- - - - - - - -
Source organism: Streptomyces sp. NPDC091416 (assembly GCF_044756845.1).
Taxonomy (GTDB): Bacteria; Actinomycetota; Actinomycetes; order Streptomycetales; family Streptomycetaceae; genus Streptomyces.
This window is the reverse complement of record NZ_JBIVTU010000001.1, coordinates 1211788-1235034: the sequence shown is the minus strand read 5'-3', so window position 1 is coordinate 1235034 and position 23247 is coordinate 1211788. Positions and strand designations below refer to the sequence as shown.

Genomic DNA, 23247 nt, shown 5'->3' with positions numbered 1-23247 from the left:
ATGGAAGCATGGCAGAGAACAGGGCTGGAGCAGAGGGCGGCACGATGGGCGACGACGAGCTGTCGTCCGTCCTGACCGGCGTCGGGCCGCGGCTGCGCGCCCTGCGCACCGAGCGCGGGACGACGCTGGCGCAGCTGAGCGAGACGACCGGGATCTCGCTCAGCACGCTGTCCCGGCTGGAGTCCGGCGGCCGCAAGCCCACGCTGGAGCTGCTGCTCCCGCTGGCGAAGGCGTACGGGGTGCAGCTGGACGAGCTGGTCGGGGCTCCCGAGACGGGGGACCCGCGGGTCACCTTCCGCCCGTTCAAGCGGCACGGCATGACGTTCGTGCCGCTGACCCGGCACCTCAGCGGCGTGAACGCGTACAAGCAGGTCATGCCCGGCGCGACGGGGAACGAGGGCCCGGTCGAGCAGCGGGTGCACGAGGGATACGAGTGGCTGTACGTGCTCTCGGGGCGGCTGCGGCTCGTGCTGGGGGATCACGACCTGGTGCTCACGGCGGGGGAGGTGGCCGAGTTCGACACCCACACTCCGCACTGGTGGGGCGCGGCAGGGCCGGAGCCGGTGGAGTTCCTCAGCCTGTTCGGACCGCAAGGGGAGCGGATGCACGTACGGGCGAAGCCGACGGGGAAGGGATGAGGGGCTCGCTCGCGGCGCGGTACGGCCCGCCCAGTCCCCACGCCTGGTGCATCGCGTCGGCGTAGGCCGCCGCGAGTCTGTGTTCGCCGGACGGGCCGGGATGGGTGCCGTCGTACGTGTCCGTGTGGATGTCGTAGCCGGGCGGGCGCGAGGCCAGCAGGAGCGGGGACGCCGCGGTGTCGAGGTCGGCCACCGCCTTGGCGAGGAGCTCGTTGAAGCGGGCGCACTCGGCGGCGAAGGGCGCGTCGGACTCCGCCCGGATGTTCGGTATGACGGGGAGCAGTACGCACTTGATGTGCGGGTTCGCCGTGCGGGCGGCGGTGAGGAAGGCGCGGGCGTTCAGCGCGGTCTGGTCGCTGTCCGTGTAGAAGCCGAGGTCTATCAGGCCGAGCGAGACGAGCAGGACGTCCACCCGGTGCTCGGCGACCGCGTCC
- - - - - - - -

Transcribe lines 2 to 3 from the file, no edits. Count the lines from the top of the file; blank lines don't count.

Taxonomy (GTDB): Bacteria; Actinomycetota; Actinomycetes; order Streptomycetales; family Streptomycetaceae; genus Streptomyces.
This window is the reverse complement of record NZ_JBIVTU010000001.1, coordinates 1211788-1235034: the sequence shown is the minus strand read 5'-3', so window position 1 is coordinate 1235034 and position 23247 is coordinate 1211788. Positions and strand designations below refer to the sequence as shown.